Is the electronic signature equivalent to handwritten one?

Is the intermediation necessary when using a qualified electronic signature?

The answer is “yes” to both questions

Yes, according to ART. 25.2 eIDAS Regulation, a qualified electronic signature is automatically equivalent to a handwritten signature and has equivalent legal effects.

Yes, intermediation is required even when using a qualified electronic signature. This is not because it can be called into a question that the contract has been signed, but because of the uncertainty of the linkage with the content signed and all the evidence of its availability in durable support prior to the signing.

The qualified electronic signature has various defined legal effects, which are the same for all the Member States of the European Union, given that the eIDAS Regulation is directly applicable in all the Member States. As a result, electronic contracting with a qualified signature is equivalent to the handwritten signature and can be used between companies in any country in the European Union.

The eIDAS Regulation does not grant legal effects to the rest of electronic signatures, but the member states have full freedom to define their legal effects. That is, they can be considered equivalent to the handwritten signature or not. However, in Spain, the usual practice with full legal validity is remote contracting with non-qualified electronic signature systems: operation codes sent to mobile phones (OTP’s), digitized handwritten signatures, or even advanced electronic signatures through third-party interposition services such as those offered by Logalty.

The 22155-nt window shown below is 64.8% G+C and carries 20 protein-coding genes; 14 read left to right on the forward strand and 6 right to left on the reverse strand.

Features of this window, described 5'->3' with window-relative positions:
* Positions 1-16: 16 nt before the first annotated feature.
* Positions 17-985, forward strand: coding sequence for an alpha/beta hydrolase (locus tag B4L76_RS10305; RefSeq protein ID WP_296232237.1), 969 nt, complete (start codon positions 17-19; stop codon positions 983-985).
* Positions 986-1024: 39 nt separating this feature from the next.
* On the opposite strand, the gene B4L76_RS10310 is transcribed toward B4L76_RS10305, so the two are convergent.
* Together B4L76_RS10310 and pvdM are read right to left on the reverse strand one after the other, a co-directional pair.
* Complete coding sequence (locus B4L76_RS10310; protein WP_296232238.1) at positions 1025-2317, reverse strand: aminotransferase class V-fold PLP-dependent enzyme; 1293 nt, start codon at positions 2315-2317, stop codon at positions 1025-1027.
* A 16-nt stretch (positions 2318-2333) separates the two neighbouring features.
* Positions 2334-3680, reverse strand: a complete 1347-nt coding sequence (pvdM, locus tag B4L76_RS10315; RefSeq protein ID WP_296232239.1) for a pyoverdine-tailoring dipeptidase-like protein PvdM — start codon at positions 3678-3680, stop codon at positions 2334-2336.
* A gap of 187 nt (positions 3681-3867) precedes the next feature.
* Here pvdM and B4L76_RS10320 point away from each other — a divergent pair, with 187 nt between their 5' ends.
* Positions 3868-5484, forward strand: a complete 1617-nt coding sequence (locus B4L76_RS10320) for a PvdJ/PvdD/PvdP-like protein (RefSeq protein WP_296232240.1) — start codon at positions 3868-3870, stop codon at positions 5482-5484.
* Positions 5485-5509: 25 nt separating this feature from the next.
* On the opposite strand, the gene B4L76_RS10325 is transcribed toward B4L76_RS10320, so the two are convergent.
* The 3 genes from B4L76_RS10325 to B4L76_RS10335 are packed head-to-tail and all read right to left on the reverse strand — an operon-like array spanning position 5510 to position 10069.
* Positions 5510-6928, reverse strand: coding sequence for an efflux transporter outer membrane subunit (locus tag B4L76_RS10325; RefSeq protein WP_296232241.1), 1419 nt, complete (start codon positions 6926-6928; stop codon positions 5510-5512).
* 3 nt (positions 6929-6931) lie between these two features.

Logalty is currently working to go further and for this reason has been working in Europe the last two years as an active member of ETSI (European Telecommunications Standards Institute) participating and helping in the creation and definition of technical standards, specifically, those directly linked to an essential trust service whose conformity assessment is currently being finalized: “eDelivery”